Quiz: Diabetes and Technology

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Quiz: Diabetes and Technology

Technology advances our lives in many ways, and managing diabetes is no exception. Take this quiz to see how much you know about new and improved technologies that make managing your diabetes easier.

Which of the following new blood sugar monitoring technologies is now available in the United States?
A. A breathalyzer test
B. An implantable blood sugar monitor
C. A tattoo
D. A piercing

2. What are some ways your smartphone can help you manage your blood sugar? More than one answer may apply.
A. Apps that allow you to record your food
B. Apps to help you plan meals
C. Apps that find diabetes-friendly restaurants
D. Apps that send results to your doctor

3. How is blood sugar measured without pricking your finger?
A. Finger pricks are still required, but they are more sensitive to less blood and therefore are not as painful.
B. Carbon dioxide exhalation
C. Continuous glucose monitoring
D. Saliva testing

4. In addition to your computer and smartphone, what other electronic and/or technological devices are being used to help manage diabetes? More than one answer may be correct.
A. Bluetooth®-capable technology
B. Wristwatch
C. iPad
D. Videogame devices

5. True or false: All diabetes-related apps and devices are covered by insurance.

1. B.
Among the options listed above, only implantable devices that allow for continuous glucose monitoring are approved by the Food and Drug Administration (FDA) in the United States. In 2017, the Massachusetts Institute of Technology and Harvard University announced they had developed a tattoo that detects glucose changes known as Dermal Abyss. However, the device was developed for research purposes only.

2. A,B,C,D. Apps like Glucose Buddy help users track what they eat. In addition to meal-planning, Diabetes:M tracks lab results, schedules meals, and sets reminders to check your blood sugar. Numerous apps can help people with diabetes and other conditions make smart choices when dining out. Diabetes Connect tracks meals as well as medication administration and blood sugar levels. You can also share these data with your doctor. These are just a few of many apps, so you might want to shop around before deciding. Also, some apps are free, while others require a subscription or charge a fee for premium features.

3. C. Right now, continuous glucose monitoring devices such as the Dexcom G6 Continuous Glucose Monitoring System and FreeStyle Libre Flash® Glucose Monitoring System are the only FDA-approved medical devices that monitor blood sugar without fingersticks. However, the Dexcom G6 applicator uses a needle to insert the sensor in the area best suited for your body type, and the FreeStyle Libre Flash® Glucose Monitoring system requires a small sensor wire placed beneath the skin’s surface. Researchers are continuing to develop new methods to monitor blood sugar. Some of these devices have already been approved in other countries, with some manufacturers eyeing the U.S. market, so they may make their way here soon.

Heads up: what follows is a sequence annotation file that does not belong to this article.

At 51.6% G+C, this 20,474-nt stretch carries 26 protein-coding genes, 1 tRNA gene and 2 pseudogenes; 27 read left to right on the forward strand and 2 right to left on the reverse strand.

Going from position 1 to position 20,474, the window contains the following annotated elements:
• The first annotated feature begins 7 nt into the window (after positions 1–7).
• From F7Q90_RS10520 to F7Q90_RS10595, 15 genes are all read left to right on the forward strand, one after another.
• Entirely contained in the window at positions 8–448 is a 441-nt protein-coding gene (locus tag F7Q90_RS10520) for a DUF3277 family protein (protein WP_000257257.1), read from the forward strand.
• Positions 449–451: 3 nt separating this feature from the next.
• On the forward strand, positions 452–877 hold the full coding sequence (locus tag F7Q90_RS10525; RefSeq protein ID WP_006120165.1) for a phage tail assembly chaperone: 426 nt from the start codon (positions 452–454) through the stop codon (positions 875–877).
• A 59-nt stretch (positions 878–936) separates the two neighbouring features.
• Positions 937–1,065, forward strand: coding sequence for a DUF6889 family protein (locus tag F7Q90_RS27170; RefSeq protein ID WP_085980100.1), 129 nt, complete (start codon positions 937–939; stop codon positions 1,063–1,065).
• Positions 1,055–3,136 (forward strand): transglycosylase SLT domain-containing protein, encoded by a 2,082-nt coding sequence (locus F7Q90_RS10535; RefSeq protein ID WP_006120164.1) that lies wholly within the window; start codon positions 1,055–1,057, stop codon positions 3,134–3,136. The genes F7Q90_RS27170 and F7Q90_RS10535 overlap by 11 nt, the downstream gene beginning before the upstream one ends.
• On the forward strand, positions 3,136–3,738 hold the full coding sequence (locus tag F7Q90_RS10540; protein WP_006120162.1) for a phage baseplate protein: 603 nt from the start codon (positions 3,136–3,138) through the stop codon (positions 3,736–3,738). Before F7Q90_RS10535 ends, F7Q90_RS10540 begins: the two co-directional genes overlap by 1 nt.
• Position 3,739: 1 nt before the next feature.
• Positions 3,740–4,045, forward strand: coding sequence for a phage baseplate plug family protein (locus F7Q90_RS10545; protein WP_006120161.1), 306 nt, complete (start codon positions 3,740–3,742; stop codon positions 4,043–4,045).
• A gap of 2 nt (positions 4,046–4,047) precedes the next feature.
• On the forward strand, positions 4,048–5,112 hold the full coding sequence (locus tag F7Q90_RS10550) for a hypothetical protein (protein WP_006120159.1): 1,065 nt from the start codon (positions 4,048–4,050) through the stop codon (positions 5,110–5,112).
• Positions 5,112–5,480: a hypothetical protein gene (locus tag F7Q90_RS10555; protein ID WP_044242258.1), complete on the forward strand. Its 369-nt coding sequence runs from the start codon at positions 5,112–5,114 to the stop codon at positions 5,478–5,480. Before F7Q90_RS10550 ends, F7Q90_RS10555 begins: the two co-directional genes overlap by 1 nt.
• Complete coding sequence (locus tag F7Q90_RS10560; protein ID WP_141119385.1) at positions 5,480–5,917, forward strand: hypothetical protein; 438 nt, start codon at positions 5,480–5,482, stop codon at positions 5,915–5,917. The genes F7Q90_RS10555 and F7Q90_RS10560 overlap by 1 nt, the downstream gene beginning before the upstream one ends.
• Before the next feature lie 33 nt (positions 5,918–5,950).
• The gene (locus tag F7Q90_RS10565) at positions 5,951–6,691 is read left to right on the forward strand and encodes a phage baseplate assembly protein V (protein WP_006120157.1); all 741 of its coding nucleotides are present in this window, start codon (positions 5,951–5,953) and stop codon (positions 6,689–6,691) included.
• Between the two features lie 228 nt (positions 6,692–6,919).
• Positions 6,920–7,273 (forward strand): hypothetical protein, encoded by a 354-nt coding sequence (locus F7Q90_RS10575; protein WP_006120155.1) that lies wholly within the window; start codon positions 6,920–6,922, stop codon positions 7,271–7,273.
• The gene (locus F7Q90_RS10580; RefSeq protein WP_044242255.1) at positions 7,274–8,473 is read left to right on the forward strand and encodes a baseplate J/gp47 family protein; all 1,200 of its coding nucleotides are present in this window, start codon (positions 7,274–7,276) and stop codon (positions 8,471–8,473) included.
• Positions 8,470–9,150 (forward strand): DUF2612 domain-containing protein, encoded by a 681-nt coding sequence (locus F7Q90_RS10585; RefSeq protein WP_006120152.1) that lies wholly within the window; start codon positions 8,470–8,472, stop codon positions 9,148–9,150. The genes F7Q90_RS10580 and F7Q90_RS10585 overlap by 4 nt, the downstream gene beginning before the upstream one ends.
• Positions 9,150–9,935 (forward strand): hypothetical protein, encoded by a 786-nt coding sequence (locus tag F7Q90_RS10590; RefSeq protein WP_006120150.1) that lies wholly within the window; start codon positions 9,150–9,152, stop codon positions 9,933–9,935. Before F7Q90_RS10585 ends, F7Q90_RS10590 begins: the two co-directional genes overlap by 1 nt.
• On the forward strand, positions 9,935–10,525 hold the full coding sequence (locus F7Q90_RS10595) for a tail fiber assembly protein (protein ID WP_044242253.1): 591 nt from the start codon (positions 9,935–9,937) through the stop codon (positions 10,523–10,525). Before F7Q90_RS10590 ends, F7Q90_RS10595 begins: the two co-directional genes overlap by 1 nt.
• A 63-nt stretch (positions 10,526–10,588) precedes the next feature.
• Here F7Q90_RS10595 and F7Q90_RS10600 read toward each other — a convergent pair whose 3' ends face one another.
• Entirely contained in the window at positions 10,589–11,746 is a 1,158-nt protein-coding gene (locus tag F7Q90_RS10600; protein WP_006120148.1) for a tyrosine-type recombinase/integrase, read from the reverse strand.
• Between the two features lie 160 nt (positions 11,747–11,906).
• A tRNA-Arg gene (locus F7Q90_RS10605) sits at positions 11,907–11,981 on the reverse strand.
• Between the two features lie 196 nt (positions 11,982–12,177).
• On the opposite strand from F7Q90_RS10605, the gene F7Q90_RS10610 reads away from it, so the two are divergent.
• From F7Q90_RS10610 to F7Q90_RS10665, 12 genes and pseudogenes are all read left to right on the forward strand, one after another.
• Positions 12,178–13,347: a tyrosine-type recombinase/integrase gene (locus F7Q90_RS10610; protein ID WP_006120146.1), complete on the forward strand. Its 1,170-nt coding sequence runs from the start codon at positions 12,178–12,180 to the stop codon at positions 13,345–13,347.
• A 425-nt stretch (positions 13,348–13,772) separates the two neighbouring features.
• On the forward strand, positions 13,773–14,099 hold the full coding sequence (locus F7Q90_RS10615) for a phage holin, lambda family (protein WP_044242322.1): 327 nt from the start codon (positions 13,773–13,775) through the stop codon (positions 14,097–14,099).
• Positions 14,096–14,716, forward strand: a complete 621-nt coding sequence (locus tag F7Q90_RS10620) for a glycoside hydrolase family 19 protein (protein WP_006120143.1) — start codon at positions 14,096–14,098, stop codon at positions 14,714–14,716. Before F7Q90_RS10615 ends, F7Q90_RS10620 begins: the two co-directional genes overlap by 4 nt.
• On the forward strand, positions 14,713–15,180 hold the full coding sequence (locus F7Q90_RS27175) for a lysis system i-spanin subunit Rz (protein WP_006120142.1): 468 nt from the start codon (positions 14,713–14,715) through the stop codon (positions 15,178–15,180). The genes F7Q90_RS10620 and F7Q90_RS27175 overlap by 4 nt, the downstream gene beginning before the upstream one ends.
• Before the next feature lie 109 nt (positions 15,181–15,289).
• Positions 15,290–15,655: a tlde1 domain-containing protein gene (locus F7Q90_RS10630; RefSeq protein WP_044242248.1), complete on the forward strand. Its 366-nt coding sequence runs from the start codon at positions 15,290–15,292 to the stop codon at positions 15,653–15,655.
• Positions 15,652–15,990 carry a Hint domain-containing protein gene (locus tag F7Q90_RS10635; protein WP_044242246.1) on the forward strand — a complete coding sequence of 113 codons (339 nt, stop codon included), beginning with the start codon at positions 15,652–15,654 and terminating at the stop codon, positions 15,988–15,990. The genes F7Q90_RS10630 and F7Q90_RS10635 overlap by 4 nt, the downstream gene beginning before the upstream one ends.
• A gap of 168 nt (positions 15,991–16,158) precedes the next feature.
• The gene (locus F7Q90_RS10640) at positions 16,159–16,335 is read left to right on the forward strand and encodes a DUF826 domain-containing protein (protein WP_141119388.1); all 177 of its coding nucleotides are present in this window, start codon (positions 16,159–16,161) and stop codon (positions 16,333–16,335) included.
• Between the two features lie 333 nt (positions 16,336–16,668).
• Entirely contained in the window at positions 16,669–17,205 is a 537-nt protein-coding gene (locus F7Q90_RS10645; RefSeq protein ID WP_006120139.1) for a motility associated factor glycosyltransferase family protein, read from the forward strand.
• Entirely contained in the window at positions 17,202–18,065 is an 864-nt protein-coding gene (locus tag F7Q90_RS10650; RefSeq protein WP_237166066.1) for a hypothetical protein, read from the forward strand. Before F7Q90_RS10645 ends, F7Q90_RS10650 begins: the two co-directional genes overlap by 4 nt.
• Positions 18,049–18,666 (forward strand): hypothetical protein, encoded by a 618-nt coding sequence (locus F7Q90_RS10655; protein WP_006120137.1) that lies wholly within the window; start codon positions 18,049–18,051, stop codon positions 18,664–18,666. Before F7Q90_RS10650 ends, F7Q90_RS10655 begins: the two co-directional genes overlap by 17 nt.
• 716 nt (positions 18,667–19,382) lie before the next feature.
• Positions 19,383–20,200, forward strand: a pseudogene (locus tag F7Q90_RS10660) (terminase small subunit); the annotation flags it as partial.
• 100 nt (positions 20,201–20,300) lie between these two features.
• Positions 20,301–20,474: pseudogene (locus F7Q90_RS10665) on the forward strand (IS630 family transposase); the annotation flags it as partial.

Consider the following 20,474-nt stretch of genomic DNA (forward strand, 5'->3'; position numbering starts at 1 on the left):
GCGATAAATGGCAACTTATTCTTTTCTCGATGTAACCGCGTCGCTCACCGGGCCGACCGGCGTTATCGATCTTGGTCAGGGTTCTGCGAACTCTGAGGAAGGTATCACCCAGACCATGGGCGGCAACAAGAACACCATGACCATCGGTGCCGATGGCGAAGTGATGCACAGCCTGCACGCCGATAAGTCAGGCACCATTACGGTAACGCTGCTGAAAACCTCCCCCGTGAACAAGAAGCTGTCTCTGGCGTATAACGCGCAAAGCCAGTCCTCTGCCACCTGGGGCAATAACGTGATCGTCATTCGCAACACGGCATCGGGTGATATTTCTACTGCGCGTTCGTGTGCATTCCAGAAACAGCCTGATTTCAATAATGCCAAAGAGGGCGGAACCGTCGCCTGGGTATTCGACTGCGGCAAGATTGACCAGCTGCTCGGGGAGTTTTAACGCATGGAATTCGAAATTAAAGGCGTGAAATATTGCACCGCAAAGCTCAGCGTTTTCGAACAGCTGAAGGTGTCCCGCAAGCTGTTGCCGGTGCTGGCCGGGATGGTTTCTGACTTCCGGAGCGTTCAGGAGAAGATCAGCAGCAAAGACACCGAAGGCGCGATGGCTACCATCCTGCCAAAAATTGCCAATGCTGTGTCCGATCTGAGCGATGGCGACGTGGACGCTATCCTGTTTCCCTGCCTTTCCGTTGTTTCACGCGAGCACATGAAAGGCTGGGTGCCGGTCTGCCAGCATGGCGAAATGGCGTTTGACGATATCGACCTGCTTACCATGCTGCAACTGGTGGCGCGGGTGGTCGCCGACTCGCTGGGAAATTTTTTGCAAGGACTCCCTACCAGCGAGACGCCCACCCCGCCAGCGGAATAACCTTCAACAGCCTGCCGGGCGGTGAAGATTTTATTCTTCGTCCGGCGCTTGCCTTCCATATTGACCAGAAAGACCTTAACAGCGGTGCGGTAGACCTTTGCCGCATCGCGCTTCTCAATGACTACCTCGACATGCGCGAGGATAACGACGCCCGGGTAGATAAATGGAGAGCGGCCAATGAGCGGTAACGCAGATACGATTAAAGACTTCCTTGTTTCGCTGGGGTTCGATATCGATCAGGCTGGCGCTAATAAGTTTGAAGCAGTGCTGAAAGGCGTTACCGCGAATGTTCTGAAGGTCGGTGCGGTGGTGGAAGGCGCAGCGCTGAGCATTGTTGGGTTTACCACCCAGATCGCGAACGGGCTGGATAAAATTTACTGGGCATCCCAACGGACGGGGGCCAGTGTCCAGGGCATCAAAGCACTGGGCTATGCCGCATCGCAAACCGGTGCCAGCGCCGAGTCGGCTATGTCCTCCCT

4. A,B,C,D. Both mySugr Logbook/Roche Accu-Chek Connect Integration and One Drop Premium employ Bluetooth® technology to perform functions including data transmission to other devices to help track readings. You can access various apps such as Diabetes Pilot on your iPad and MyDario on your tablet or other mobile devices. Several smartwatches have features that help you monitor your blood sugar. For example, Dexcom G6 has a mobile app that is compatible with Android phones and watches. Video games that require players to engage in physical activity can improve physical health as well as blood sugar. According to an article published in the British Medical Journal in 2013, playing Nintendo’s Wii Fit Plus for 12 weeks reduced A1C levels, fasting blood glucose levels, and body-mass index in people who had Type 2 diabetes. They also lost weight.

5. False. For example, insulin pumps are classified as “durable medical equipment,” and many private insurance companies often cover at least a portion of the costs. If your doctor determines you might benefit from using such a device, he or she will have to submit paperwork to the insurance company. In these cases, it’s often helpful to work with medical professionals who specialize in diabetes, such as certified diabetes educators or endocrinologists. Also, newer devices are less likely to be covered by insurance, but this could very well change the longer they remain on the market.

Contact your insurance company to find out which devices your plan covers or the device manufacturers for information on how to navigate the insurance process. There are thousands of health apps, but most of them are not FDA-approved, so, as you have probably already guessed, insurance does not cover many diabetes apps. However, some insurance companies partner with certain companies that have apps, so it wouldn’t hurt to check to see what your insurance company covers before purchasing any apps.

Want to learn more about diabetes and technology? Read “Eight Life-Changing Diabetes Breakthroughs” and watch “Diabetes and Technology.”

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